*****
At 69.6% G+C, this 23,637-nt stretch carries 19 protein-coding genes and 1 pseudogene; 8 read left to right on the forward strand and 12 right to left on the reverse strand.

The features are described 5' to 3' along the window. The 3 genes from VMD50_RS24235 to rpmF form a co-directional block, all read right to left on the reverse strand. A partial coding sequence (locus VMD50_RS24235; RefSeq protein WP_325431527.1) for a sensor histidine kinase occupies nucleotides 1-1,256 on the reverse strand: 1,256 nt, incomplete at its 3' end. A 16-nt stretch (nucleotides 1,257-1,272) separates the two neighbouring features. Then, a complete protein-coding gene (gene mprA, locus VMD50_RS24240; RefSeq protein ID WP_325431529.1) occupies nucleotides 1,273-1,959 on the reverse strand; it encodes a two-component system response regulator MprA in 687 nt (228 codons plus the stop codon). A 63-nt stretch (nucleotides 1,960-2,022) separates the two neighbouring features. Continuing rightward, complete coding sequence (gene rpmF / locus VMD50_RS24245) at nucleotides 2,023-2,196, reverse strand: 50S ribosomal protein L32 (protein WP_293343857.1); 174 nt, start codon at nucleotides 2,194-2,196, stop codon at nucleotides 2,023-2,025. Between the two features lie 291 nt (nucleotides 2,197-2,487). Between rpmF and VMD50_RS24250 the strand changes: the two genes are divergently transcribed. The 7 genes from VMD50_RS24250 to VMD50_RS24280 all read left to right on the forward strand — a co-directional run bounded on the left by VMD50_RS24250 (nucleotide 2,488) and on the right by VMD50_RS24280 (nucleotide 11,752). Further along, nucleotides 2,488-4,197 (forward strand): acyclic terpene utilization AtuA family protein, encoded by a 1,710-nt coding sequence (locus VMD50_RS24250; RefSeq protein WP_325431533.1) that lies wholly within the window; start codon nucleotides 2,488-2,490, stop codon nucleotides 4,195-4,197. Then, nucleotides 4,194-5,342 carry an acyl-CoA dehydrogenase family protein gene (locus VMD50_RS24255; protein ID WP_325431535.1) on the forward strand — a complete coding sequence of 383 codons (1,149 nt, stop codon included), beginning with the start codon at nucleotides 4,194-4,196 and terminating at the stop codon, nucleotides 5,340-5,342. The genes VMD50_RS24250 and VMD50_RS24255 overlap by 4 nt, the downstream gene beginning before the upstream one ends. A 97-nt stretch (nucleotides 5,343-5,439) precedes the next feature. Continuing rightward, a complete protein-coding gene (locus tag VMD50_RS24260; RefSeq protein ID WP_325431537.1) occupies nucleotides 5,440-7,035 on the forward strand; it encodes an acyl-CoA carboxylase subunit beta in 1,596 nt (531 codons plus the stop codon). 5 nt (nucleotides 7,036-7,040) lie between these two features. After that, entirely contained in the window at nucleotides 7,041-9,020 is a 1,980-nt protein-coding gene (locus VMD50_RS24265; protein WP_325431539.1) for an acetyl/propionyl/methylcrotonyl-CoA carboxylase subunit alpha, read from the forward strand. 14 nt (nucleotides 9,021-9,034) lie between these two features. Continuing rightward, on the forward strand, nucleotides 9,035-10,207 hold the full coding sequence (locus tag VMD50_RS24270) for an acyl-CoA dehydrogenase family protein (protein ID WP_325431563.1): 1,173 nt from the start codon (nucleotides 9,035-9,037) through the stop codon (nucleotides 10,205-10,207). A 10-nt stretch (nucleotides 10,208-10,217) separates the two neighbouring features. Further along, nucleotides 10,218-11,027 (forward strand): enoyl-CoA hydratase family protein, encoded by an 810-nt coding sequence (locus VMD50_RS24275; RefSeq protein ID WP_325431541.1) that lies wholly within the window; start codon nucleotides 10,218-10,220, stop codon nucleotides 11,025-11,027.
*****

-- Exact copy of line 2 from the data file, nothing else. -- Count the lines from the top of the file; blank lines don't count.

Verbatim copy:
The features are described 5' to 3' along the window. The 3 genes from VMD50_RS24235 to rpmF form a co-directional block, all read right to left on the reverse strand. A partial coding sequence (locus VMD50_RS24235; RefSeq protein WP_325431527.1) for a sensor histidine kinase occupies nucleotides 1-1,256 on the reverse strand: 1,256 nt, incomplete at its 3' end. A 16-nt stretch (nucleotides 1,257-1,272) separates the two neighbouring features. Then, a complete protein-coding gene (gene mprA, locus VMD50_RS24240; RefSeq protein ID WP_325431529.1) occupies nucleotides 1,273-1,959 on the reverse strand; it encodes a two-component system response regulator MprA in 687 nt (228 codons plus the stop codon). A 63-nt stretch (nucleotides 1,960-2,022) separates the two neighbouring features. Continuing rightward, complete coding sequence (gene rpmF / locus VMD50_RS24245) at nucleotides 2,023-2,196, reverse strand: 50S ribosomal protein L32 (protein WP_293343857.1); 174 nt, start codon at nucleotides 2,194-2,196, stop codon at nucleotides 2,023-2,025. Between the two features lie 291 nt (nucleotides 2,197-2,487). Between rpmF and VMD50_RS24250 the strand changes: the two genes are divergently transcribed. The 7 genes from VMD50_RS24250 to VMD50_RS24280 all read left to right on the forward strand — a co-directional run bounded on the left by VMD50_RS24250 (nucleotide 2,488) and on the right by VMD50_RS24280 (nucleotide 11,752). Further along, nucleotides 2,488-4,197 (forward strand): acyclic terpene utilization AtuA family protein, encoded by a 1,710-nt coding sequence (locus VMD50_RS24250; RefSeq protein WP_325431533.1) that lies wholly within the window; start codon nucleotides 2,488-2,490, stop codon nucleotides 4,195-4,197. Then, nucleotides 4,194-5,342 carry an acyl-CoA dehydrogenase family protein gene (locus VMD50_RS24255; protein ID WP_325431535.1) on the forward strand — a complete coding sequence of 383 codons (1,149 nt, stop codon included), beginning with the start codon at nucleotides 4,194-4,196 and terminating at the stop codon, nucleotides 5,340-5,342. The genes VMD50_RS24250 and VMD50_RS24255 overlap by 4 nt, the downstream gene beginning before the upstream one ends. A 97-nt stretch (nucleotides 5,343-5,439) precedes the next feature. Continuing rightward, a complete protein-coding gene (locus tag VMD50_RS24260; RefSeq protein ID WP_325431537.1) occupies nucleotides 5,440-7,035 on the forward strand; it encodes an acyl-CoA carboxylase subunit beta in 1,596 nt (531 codons plus the stop codon). 5 nt (nucleotides 7,036-7,040) lie between these two features. After that, entirely contained in the window at nucleotides 7,041-9,020 is a 1,980-nt protein-coding gene (locus VMD50_RS24265; protein WP_325431539.1) for an acetyl/propionyl/methylcrotonyl-CoA carboxylase subunit alpha, read from the forward strand. 14 nt (nucleotides 9,021-9,034) lie between these two features. Continuing rightward, on the forward strand, nucleotides 9,035-10,207 hold the full coding sequence (locus tag VMD50_RS24270) for an acyl-CoA dehydrogenase family protein (protein ID WP_325431563.1): 1,173 nt from the start codon (nucleotides 9,035-9,037) through the stop codon (nucleotides 10,205-10,207). A 10-nt stretch (nucleotides 10,208-10,217) separates the two neighbouring features. Further along, nucleotides 10,218-11,027 (forward strand): enoyl-CoA hydratase family protein, encoded by an 810-nt coding sequence (locus VMD50_RS24275; RefSeq protein ID WP_325431541.1) that lies wholly within the window; start codon nucleotides 10,218-10,220, stop codon nucleotides 11,025-11,027.